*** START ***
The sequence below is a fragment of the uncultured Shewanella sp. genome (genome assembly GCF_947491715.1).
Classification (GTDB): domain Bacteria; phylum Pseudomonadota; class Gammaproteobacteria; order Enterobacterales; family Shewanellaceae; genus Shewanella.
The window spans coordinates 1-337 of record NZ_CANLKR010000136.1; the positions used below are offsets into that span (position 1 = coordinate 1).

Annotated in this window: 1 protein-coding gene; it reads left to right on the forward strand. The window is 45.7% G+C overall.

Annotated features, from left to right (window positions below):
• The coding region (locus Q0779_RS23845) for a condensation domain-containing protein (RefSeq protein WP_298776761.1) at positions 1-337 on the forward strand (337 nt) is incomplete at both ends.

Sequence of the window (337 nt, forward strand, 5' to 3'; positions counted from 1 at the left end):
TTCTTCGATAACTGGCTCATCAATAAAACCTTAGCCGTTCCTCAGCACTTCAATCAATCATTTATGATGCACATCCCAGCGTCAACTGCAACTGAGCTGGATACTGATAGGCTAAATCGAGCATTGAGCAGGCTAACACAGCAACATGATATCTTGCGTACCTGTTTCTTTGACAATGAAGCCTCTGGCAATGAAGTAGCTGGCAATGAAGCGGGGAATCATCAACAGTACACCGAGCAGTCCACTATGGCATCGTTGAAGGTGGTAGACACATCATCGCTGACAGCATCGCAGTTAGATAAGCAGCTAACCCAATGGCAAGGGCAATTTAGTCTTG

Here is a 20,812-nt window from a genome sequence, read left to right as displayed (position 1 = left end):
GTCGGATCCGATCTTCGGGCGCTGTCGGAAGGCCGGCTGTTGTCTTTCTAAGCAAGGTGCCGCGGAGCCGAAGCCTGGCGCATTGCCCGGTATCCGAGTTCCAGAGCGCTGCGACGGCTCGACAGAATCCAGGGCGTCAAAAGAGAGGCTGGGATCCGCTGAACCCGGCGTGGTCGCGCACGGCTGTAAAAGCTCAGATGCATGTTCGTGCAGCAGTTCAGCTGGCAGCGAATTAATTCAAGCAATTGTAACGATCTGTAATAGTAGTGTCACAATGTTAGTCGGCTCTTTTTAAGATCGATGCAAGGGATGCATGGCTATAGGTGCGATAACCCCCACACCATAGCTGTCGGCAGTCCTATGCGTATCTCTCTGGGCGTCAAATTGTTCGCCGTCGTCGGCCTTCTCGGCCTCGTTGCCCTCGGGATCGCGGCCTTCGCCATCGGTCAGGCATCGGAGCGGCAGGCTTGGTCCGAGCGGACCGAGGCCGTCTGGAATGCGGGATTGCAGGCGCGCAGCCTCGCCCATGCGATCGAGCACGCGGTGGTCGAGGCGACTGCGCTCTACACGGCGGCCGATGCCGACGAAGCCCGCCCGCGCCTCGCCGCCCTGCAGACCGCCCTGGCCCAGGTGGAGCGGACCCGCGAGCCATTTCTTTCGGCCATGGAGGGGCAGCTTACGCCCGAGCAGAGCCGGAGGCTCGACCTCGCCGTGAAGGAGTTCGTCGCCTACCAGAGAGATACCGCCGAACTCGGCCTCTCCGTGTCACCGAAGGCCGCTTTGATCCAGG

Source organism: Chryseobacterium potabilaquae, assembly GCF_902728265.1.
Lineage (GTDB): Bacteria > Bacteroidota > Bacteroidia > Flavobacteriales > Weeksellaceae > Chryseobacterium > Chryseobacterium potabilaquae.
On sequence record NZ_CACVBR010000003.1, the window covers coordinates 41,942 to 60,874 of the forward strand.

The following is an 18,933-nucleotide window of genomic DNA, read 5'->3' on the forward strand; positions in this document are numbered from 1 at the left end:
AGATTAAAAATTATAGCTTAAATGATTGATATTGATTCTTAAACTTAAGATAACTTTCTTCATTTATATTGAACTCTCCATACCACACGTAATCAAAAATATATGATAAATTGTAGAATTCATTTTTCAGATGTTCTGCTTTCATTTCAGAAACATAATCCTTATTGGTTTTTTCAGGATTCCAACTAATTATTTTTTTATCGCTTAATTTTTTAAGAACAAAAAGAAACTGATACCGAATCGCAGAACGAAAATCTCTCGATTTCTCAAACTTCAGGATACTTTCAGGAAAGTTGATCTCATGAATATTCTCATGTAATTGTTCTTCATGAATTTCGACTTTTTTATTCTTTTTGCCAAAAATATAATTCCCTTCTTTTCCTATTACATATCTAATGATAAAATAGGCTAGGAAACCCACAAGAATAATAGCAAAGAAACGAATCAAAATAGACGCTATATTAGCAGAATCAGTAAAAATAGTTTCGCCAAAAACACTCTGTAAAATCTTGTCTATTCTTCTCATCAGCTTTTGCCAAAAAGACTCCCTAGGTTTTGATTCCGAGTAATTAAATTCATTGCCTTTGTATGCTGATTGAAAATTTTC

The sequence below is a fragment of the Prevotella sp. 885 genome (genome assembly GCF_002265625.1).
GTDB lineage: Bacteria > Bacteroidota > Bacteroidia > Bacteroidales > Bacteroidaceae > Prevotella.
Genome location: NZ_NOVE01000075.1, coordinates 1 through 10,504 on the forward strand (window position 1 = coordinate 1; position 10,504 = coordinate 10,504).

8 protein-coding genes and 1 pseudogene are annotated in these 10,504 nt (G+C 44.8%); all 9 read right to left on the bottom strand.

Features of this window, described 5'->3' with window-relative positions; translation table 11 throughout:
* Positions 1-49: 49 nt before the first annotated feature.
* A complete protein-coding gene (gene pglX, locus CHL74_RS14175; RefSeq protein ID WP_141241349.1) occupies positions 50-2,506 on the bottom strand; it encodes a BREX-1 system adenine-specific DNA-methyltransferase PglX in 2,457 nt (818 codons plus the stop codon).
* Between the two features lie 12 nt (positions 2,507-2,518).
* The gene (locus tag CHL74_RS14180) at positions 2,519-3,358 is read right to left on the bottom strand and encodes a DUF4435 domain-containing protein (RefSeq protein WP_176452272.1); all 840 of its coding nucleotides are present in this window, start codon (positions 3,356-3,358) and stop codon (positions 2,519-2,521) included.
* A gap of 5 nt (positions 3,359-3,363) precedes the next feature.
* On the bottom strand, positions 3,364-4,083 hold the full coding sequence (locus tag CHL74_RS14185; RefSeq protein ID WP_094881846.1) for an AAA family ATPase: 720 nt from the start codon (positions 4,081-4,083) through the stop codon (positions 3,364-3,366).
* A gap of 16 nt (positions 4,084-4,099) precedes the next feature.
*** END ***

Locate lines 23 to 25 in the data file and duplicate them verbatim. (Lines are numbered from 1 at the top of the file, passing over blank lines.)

* Between the two features lie 12 nt (positions 2,507-2,518).
* The gene (locus tag CHL74_RS14180) at positions 2,519-3,358 is read right to left on the bottom strand and encodes a DUF4435 domain-containing protein (RefSeq protein WP_176452272.1); all 840 of its coding nucleotides are present in this window, start codon (positions 3,356-3,358) and stop codon (positions 2,519-2,521) included.
* A gap of 5 nt (positions 3,359-3,363) precedes the next feature.